Pre Trip Planning

In Articles by Glyn DemmerLeave a Comment

How much planning you do depends on the duration of your trip and how far you will be traveling, a day trip will merely require a cooler box packed with a meal, water etc. as well as a few basic tools, a recovery kit, fire extinguisher and a small first aid kit. While a longer trip will require more tools, some spares, more equipment and detailed planning.

So kick off by detailing the trip;

  • Where are you going?
  • How far will you travel each day?
  • What is the availability of fuel?
  • Will you need to carry extra fuel?
  • Develop a flexible itinerary understanding that accommodation may have to be booked if you are traveling in high season.
  • See that the paperwork is in order.
  • Download our checklist.
  • Share your itinerary with a family member or friend.

Then look at your vehicle especially if you are traveling far or across borders;

  • Is your 4×4 adequately insured and does it include repatriation of the vehicle and passengers from the actual place where an incident could occur?
  • Download a list of dealerships in the neighboring territories in case you may need this.
  • Check that your service history is up to date and that you will not have to service the vehicle while traveling.

Even if it has been serviced check the vehicle yourself for absolute peace of mind!

Do an under bonnet check;

  • Strange noises whilst engine is running.
  • Look for any leaks.
  • Check oil and water level.
  • Check radiator condition (look at the core and hoses).
  • Check your battery and terminals.
  • Check tension and condition of all belts.
  • Check your air cleaner and filter.
  • Look at your engine mounts and wiring harnesses.
  • Brake and clutch fluid.

Underbody check;

  • Have a look at general condition, mountings and brackets, springs and shock absorbers.
  • Oil leaks from transmission, sump, differentials.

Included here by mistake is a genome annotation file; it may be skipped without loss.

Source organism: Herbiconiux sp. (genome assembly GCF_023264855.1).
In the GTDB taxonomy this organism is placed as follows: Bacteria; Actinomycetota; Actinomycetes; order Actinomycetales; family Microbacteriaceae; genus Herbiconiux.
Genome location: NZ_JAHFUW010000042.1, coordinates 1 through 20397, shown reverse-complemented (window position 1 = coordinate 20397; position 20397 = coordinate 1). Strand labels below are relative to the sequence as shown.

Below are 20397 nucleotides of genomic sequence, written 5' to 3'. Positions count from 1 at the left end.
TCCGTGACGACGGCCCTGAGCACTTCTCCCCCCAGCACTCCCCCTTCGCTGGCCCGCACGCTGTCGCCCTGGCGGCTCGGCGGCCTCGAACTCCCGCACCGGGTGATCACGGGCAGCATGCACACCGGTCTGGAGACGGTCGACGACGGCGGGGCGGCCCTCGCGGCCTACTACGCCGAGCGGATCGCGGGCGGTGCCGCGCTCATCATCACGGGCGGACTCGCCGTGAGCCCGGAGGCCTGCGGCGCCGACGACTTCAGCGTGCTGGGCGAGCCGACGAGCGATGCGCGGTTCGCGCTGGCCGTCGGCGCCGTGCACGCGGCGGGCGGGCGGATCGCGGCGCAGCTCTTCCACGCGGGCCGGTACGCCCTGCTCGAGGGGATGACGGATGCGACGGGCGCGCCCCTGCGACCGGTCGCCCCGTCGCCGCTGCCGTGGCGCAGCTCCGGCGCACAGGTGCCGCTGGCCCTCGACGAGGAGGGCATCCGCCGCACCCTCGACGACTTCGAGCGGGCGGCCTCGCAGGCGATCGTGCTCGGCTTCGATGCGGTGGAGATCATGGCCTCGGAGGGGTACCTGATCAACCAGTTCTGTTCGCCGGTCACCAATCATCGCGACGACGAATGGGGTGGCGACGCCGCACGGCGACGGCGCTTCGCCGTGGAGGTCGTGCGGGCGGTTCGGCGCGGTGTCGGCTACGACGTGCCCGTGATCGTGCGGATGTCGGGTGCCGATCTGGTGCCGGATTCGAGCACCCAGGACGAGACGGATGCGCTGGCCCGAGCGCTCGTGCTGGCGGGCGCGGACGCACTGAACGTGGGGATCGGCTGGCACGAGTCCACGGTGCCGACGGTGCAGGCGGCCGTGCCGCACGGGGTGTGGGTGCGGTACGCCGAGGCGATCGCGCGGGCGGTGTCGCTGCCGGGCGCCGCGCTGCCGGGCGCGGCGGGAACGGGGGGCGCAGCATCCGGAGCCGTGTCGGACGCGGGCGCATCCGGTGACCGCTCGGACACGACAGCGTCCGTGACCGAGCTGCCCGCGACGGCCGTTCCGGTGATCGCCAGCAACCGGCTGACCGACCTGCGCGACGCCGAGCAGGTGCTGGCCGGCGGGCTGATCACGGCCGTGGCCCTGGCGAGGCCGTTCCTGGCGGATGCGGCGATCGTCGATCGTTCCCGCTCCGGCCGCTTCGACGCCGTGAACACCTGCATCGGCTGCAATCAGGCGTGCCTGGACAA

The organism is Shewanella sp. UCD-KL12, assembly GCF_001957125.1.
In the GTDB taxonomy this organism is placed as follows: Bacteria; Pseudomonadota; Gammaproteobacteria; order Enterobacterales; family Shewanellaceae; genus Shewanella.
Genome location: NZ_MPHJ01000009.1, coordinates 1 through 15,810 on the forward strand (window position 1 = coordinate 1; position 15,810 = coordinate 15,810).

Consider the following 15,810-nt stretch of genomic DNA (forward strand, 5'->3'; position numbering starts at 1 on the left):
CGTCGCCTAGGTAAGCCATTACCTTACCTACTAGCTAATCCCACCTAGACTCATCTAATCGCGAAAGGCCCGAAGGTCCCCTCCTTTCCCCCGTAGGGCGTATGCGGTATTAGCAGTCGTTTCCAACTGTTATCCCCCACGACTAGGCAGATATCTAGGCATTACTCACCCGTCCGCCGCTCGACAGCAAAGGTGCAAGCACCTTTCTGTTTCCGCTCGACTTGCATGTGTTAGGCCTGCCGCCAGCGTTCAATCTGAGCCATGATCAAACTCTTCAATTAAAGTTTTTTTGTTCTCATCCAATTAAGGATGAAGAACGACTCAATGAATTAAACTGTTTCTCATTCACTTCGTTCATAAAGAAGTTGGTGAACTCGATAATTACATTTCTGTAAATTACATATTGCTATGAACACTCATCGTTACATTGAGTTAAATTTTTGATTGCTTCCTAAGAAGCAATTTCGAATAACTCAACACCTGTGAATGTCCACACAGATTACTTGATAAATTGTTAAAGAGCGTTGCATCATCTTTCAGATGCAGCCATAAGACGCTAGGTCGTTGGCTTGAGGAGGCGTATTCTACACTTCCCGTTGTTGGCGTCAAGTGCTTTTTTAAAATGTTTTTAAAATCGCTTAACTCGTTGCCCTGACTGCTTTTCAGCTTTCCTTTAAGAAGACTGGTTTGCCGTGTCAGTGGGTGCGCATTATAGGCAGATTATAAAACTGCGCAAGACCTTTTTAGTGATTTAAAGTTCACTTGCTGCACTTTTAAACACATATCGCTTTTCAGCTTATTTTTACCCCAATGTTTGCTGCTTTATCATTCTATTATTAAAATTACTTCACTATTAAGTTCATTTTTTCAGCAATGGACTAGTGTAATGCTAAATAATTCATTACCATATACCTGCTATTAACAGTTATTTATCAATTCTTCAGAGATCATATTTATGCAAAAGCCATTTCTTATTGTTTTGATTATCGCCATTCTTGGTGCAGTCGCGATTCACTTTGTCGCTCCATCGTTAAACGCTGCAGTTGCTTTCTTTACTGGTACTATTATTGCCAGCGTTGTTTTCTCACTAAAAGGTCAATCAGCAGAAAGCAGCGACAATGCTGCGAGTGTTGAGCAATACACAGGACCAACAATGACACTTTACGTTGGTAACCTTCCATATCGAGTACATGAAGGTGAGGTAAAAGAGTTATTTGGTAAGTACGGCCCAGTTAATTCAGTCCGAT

• Fuel tank and fuel lines.
  • Drive shafts and universal joints.
  • Braking system.
  • Exhaust system.
  • Tyres , hubs and wheel nuts ( Spare as well – pressure N.B.)

Then take the car on road especially if it is not your daily vehicle of use;

  • Evaluate the overall performance.
  • Check transmission in terms of gear selection.
  • Listen for any strange noises.
  • Brakes and handbrake.
  • Window washers.
  • Lights and indicators.
  • Seats and seatbelt operation.

 

The last point is the packing of your vehicle, here weight distribution is critical, the more weight you put on your roof the more you influence the roll over angle and the risk of rolling on a side slope- so keep the heavy stuff as low as possible (water and fuel). The configuration of your vehicle ( Single Cab , Double Cab, Station Wagon)  will determine where you want to keep stuff this will also be influenced by canopy fitment and whether you have a built in packing system or use loose boxes and suchlike. Things like cameras and recovery equipment, fire extinguishers and first aid kits should always be close at hand. When packing heavy items; try to balance the weight around the load area and always secure items with a cargo net and/or suitable tie downs.

About the Author

Glyn Demmer

My first 4x4 was a Nissan Hardbody thereafter I started travelling all over the country. In 1992 we held a big 4x4 day with hundreds of Nissan families, and then the 4x4 bug really bit. A friend Monty Brett and I started running 4x4 courses at the Hennops Off-road Trail just outside of Johannesburg. At first we offered day-and-a-half courses that started on Friday afternoon and finished on Saturday afternoon. Hannes Grobler the Rally Ace regularly assisted, and we reached a nice balance between our two styles and our skills.

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